When thinking of Thanksgiving, many things come to mind; such as food, family, blessings, maybe even a pleasant memory. But does “dangerous” come to mind? Probably not.
Did you know that the National Safety Council estimates that about 515 people may die on U.S. roads this Thanksgiving holiday? That is the most deaths estimated for the Thanksgiving holiday period since 2007. According to the American Automobile Association, it is estimated that more than 53.4 million people will travel this year for Thanksgiving, with the majority of those choosing to travel by car. Car travel has the highest fatality rate in the U.S. for unintentional injury deaths. Alcohol is also a factor adding to the holiday’s high fatality rate. During the Thanksgiving Day weekend (Wednesday evening through Sunday afternoon), about 29% of fatalities that occur are caused by the alcohol-impaired driver.
While this holiday may include car travel and possibly alcohol, making simple choices, such as wearing your seatbelt and having a designated driver can keep you much safer. So, while you’re gobbling up your meal this Thanksgiving, decide to drink responsibly, and as always make sure to wear your seatbelt. It could possibly save your life.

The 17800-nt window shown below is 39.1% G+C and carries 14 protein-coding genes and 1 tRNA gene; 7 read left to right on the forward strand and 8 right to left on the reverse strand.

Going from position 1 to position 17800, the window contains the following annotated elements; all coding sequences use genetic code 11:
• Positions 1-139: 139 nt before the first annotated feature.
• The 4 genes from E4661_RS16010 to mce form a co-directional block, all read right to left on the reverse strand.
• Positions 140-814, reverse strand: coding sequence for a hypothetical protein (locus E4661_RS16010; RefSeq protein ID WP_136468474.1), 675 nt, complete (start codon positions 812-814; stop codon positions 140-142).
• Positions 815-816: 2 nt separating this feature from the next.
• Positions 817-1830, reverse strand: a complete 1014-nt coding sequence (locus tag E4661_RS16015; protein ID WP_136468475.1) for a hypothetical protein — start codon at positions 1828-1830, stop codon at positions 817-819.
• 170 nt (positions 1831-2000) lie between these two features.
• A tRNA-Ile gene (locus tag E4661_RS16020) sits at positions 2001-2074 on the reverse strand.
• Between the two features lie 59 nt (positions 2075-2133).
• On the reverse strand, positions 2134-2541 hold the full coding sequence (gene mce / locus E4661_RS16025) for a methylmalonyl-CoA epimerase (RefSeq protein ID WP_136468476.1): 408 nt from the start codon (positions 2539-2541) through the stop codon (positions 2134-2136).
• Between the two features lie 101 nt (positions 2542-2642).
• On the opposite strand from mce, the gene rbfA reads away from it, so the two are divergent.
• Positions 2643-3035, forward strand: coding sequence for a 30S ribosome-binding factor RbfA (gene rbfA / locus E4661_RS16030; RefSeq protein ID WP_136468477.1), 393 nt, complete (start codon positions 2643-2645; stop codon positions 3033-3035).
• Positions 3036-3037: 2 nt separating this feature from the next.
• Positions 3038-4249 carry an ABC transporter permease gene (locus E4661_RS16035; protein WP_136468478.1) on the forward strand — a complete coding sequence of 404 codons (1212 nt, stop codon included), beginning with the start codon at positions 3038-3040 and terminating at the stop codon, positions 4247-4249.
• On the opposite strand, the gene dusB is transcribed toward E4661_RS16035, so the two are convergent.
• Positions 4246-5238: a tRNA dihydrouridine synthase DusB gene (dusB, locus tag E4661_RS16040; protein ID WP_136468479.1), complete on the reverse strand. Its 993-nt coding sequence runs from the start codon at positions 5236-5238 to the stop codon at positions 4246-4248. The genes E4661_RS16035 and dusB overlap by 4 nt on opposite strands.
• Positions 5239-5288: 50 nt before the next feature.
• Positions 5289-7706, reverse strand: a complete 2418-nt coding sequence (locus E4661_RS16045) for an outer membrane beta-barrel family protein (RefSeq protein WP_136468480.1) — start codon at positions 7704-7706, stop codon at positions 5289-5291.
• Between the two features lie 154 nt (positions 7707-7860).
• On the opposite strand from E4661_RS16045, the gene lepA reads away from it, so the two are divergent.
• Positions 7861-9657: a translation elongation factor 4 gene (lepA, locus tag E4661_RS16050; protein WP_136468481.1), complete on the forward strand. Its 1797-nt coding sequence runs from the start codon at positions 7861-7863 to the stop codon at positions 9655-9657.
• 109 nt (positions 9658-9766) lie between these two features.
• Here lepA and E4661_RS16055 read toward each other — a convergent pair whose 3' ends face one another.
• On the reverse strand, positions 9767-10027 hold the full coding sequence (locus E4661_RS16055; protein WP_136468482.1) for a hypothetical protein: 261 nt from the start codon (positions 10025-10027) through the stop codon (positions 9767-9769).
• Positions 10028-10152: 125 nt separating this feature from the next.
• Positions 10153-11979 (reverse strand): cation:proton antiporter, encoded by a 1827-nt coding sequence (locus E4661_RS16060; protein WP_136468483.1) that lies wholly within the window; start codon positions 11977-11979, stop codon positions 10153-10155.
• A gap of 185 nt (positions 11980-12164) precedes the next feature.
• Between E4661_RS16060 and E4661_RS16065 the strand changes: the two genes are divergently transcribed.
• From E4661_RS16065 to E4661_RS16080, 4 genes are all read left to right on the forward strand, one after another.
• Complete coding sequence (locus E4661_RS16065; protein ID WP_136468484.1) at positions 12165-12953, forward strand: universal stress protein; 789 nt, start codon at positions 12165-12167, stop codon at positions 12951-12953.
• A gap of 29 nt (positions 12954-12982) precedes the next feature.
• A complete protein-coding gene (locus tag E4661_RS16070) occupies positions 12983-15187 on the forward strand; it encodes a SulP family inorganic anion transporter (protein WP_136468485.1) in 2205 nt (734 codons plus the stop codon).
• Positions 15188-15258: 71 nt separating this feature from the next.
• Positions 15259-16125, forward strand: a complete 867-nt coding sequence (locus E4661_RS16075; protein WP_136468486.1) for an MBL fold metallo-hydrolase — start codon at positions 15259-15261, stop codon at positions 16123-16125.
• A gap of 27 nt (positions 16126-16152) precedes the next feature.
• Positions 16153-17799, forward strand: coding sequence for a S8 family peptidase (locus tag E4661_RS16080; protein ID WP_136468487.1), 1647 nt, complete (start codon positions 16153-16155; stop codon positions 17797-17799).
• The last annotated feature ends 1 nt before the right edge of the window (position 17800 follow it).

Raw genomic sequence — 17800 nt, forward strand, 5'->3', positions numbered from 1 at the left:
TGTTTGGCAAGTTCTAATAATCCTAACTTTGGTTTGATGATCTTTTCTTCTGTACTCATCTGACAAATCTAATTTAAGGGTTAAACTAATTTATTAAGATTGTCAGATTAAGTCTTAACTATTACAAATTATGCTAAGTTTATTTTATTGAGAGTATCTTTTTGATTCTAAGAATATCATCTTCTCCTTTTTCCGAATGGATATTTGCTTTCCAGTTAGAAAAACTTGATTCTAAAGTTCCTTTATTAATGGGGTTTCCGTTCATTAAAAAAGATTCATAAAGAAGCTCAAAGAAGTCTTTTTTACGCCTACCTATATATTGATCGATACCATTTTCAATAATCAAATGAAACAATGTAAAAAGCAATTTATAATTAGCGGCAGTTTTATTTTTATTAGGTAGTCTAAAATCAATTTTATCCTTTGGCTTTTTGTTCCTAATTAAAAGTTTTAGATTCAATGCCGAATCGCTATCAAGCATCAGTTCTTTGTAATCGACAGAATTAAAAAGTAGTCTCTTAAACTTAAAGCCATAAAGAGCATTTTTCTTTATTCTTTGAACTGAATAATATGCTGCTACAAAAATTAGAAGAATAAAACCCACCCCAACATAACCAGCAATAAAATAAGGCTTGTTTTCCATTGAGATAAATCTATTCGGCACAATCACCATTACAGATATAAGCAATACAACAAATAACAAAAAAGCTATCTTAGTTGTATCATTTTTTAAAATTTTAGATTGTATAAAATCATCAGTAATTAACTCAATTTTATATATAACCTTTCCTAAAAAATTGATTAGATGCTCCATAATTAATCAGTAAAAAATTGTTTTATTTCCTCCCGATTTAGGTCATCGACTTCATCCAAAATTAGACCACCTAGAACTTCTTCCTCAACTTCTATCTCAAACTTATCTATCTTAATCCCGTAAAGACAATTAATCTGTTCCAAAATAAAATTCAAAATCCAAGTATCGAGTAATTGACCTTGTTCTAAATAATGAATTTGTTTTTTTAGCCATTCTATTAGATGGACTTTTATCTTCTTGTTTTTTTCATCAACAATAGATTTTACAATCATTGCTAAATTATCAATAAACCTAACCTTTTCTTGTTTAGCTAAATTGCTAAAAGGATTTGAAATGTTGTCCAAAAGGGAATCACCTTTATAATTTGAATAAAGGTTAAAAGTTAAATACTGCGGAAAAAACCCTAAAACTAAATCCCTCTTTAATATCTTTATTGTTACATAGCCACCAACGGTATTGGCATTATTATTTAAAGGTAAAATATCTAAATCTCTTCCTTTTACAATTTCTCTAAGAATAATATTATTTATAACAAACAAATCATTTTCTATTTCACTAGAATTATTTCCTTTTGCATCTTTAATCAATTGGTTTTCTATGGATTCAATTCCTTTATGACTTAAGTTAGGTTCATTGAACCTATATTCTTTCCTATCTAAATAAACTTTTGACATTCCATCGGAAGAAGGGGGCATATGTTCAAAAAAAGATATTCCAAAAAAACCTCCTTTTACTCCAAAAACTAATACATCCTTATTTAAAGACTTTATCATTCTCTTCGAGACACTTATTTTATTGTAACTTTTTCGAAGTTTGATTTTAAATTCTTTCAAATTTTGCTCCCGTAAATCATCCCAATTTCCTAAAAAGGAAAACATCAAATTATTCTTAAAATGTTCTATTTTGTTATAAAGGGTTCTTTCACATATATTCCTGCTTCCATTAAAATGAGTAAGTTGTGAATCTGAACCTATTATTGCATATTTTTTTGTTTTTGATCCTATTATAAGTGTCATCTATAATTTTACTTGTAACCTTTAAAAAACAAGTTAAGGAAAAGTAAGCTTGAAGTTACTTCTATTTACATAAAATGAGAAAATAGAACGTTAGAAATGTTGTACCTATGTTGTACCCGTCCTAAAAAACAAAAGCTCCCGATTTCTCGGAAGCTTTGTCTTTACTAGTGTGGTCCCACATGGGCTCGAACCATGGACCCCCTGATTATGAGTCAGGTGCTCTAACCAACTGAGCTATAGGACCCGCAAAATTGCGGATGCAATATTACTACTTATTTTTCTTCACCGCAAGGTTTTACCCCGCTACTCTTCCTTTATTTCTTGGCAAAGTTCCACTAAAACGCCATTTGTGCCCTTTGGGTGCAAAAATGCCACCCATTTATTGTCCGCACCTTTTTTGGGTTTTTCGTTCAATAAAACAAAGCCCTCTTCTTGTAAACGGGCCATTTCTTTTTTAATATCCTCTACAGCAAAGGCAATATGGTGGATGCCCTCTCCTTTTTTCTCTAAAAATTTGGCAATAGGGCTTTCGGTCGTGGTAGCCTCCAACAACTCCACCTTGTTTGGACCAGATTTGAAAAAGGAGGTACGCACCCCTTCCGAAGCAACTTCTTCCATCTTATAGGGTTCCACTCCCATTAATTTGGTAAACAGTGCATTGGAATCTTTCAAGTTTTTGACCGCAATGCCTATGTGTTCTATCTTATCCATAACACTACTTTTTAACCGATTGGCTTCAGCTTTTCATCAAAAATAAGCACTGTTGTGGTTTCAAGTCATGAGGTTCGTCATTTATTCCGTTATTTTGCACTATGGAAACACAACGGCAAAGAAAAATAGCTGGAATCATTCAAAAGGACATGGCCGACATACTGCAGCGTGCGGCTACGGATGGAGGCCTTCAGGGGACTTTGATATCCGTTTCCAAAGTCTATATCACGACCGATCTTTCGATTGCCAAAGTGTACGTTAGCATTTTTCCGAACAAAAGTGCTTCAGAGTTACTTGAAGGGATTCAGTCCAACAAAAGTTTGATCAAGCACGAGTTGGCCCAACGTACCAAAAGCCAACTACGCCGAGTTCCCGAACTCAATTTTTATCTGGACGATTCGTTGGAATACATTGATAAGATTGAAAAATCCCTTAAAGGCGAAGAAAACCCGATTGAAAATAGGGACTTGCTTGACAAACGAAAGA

Summer is winding down and this Car Care Council video has great tips not only for Back to School carpoolers but for any driver getting ready for the changing season. Check it out!
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Seat belt use in the United States has been steadily rising since 2000. There has also been a consistent decrease in unrestrained passenger vehicle occupant fatalities in the daytime.
The overall National average seat-belt use in 2015 was 88.5%. The Western States have the highest average with 95.0% and the Midwest has a ways to go coming in at 81.7%.
As you can image, States that have Primary Seat Belt laws (an officer can ticket you for the sole reason you are not wearing a seat-belt) have a higher rate of seat belt use as compared to States that have secondary enforcement laws (requires an officer to pull you over for another reason before you can receive a citation for not using your seat belt.)
Source: National Highway Traffic Safety Administration Report No. DOT HS 812 243
No time to read a long-winded BLOnG? Welcome to the Three-Second-Stop mini-Blog.
Today’s Three Seconds: Seat Belts All Around
You may be surprised to know that riding in the back seat of a vehicle without a seat belt is dangerous. In fact any unbelted person not only endangers themselves, but greatly increases the risk of death and injury to other vehicle occupants. Currently not every state in the US has laws requiring use of backseat restraints; don’t let this stop you from strapping in next time you ride in the back.